“Worms return to the PC with perhaps their best games in years.”
I’ve been a Worms fan for several years now. While I have not played every game in the series, I have played several and know Worms enough to judge whether or not a new game in the series is worth the attention of long time fans. So is Worms: Reloaded the long awaited successor to Worms Armageddon? Yes and no.
If you’re familiar with any of the Worms games, then I shouldn’t have to explain the gameplay. In fact, if you are reading this review, then you probably at least already know how Worms plays. Worms has always been about strategic turn-based wars starring cute and/or funny worms who are all loaded to the teeth with destructive weapons. Reloaded does not change this formula much, aside from adding a few new weapons and tweaking the physics slightly.
In Reloaded, I found the physics to be much more “realistic” than what I’ve found in previous Worms titles. Grenades and other thrown weapons do not bounce as well as they used to, usually grounding themselves as soon as they hit their mark. This makes some weapons, such as the cluster grenade, not as useful as before. Fortunately, the banana bomb is still as destructive as ever!
Reloaded introduces a few new weapons. Players will find ferrets, termites, worship totem, steal, invisibility, and mark of death. Ferrets are a bit like the sheep, only I find that it’s easier to direct them. Ferrets track across the terrain, climbing up and over places that the Worms cannot traverse and violently exploding once come into contact with a worm. Termites are a little interesting, as they seem to dig random tunnels wherever the player drops them. The worship item drops a totem that periodically heals the player while hurting the opposing team. Steal enables the player to simply steal a weapon from the enemy, which could be fairly useful in some situations. Invisibility makes your warms invisible to the opponents, which is a pretty clever technique. Finally, mark of death can be placed on any worm to increase the damage they take by leaps and bounds.
Controls are very responsive and easy to use. My only complaint is that the game does not seem to accept button mapping, for some odd reason. I tried to reassign my controls on my gamepad and keyboard, but they would not seem to stay. They could be reconfigured in the controls menu, but unless I am missing something, they reset to their defaults as soon as you exit the controls menu. There is no accept or confirm button on the controls menu, only a back button. As soon as you click on the button, the controls are reset. If I’m wrong about this, I would actually really like to be corrected. Leave a comment if I got this wrong.
In terms of game content, everything you’d expect to see in the game is present, along with some nice extras. The single player experience has a few campaigns which present you with puzzle levels and other such things. I didn’t particularly enjoy the campaign mode much, feeling that the gameplay was too bland and restricted. The custom and quick game options return of course, as well as online play.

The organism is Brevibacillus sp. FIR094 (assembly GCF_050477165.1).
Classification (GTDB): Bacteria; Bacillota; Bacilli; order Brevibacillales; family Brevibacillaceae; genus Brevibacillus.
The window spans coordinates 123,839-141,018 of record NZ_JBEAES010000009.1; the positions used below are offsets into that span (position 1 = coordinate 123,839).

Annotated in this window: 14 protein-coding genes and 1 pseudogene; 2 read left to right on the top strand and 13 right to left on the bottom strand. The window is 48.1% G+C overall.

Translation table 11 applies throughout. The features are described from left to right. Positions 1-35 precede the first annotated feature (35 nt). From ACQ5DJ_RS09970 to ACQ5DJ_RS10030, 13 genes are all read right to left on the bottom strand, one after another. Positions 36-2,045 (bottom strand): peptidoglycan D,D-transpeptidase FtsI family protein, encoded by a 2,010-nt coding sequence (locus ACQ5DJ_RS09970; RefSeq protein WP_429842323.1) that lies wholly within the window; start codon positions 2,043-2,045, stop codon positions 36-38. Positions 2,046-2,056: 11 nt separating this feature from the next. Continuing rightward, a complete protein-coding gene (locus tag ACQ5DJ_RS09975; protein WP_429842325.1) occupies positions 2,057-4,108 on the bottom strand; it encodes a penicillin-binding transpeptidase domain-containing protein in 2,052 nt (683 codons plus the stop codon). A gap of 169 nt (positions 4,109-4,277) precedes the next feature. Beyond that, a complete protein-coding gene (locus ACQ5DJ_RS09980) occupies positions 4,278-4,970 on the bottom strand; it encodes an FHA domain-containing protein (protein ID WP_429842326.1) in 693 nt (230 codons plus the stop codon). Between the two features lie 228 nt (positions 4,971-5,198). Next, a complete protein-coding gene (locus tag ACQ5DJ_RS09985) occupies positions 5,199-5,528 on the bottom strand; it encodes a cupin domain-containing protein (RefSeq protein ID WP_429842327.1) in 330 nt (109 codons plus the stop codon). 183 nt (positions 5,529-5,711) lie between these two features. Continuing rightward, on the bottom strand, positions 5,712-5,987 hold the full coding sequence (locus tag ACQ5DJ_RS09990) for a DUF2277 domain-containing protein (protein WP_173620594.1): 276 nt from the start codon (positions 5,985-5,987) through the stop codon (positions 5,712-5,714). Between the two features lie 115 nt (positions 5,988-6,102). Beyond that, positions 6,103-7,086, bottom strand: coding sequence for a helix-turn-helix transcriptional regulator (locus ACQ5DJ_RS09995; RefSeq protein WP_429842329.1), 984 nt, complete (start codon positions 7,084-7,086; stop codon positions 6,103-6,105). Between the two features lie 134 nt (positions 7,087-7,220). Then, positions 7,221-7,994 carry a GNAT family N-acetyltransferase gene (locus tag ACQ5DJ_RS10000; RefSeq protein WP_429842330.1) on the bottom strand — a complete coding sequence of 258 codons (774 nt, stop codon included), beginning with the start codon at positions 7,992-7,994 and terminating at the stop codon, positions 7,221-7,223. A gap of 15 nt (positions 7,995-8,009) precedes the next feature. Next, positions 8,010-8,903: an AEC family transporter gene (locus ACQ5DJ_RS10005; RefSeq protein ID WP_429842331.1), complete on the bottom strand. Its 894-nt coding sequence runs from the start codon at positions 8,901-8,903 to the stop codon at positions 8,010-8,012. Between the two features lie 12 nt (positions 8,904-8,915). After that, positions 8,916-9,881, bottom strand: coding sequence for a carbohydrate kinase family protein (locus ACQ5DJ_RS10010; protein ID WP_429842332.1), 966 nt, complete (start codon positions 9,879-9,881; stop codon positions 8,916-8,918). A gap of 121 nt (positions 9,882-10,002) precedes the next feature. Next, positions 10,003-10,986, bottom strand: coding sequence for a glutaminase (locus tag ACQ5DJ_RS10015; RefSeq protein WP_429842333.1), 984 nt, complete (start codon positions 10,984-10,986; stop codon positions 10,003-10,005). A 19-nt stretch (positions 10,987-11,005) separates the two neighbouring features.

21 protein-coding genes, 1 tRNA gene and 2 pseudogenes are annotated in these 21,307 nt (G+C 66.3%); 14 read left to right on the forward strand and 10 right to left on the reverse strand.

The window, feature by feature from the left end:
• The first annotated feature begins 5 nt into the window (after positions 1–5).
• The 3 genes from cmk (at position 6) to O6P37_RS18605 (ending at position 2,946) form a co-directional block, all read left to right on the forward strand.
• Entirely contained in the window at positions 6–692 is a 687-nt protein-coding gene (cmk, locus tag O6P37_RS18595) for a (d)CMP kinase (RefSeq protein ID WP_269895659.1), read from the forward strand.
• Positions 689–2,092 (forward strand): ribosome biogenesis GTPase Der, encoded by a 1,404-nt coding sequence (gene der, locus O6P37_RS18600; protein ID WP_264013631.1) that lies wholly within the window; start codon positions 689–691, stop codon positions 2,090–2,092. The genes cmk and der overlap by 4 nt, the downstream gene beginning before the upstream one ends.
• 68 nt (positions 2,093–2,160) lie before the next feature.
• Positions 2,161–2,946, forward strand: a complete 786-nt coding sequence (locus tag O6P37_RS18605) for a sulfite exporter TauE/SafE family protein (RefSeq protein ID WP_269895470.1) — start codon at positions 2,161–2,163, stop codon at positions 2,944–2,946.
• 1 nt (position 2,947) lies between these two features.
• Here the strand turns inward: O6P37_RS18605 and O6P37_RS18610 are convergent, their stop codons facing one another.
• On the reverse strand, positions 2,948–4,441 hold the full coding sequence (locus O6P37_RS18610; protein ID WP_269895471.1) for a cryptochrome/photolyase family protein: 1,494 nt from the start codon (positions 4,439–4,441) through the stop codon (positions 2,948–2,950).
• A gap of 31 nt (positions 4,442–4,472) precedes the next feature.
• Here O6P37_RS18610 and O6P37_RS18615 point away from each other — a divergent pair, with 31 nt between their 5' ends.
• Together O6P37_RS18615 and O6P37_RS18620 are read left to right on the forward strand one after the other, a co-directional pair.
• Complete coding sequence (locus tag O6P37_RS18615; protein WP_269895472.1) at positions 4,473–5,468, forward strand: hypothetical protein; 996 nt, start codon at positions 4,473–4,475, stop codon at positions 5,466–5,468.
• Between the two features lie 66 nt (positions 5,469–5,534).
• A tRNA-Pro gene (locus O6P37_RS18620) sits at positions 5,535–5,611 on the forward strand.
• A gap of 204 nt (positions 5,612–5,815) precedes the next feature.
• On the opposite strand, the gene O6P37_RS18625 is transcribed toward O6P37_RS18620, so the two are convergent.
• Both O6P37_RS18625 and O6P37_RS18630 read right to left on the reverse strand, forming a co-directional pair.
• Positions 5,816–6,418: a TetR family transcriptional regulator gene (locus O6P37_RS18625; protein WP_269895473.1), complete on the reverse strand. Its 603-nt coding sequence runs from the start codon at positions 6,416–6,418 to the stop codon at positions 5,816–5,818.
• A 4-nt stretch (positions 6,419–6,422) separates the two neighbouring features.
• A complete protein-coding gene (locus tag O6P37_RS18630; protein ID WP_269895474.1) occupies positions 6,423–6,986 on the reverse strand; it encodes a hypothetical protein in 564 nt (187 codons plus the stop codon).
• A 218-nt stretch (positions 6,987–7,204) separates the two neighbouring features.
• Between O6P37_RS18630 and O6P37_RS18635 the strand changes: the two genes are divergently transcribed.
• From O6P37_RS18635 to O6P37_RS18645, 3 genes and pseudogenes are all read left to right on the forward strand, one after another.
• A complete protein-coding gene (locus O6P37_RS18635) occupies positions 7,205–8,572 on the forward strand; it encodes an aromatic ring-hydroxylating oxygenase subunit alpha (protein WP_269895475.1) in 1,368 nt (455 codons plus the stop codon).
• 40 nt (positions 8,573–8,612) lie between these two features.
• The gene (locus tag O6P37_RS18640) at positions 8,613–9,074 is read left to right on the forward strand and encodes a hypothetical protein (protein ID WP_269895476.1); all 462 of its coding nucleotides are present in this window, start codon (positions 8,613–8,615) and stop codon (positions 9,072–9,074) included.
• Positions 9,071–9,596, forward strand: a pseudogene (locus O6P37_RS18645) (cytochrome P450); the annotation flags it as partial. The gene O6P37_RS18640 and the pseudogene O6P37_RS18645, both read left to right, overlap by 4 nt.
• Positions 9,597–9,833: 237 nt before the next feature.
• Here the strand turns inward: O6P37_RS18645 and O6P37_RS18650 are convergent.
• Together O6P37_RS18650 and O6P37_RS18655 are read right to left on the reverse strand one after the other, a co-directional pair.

There is also a shop, where you can purchase new items and customization options using a currency that you receive by completing single player campaign missions. On top of this, there is also a level editor. It’s fairly primitive and doesn’t allow you to do a great deal, but it’s always fun to play on your own self-made landscape.
Reloaded features some nice customization options. As usual, you are allowed to make a team of worms, name them, and assign voices to them. There is a bit more customization this time around however with the ability to set skin colour as well as choose a head piece for your words to wear. Predator helmets, caps, amusing hairstyles and foods are just some of the things that you can stick on the heads of your worms, and allowing you to customize your worms that little bit more adds a good dosage of fun and immersion to the game.
The visuals are cute and simple, which is typical of Worms games. The graphics will not win any awards or turn any heads due to their simplicity, but the overall graphical style is fairly pleasant and it is hard not to enjoy watching the worms squirm and wiggle around the levels. It is difficult for me to say the same about the game’s music, however. While ingame music that plays on the maps isn’t too bad, I was just turned off by the main menu music. Previous Worms games had happy theme songs and such, but Reloaded takes a different approach by having a fairly brooding theme play on the main menu which sounds quite out of place.
Overall, Worms: Reloaded is a pretty enjoyable game. It is your typical Worms experience, so if you’re a fan of Worms then you should probably like Reloaded. This is probably one of the better Worms games that I have played. It’s certainly better than the recent console adaptations, and is perhaps even better than Armageddon. There are a few things I don’t like however, such as the “sticky” physics and inability to change my controls. Aside from those two minor complaints, Reloaded is quite fun and I encourage all Worms fans to give it a try. It can be downloaded off of Steam for about $20.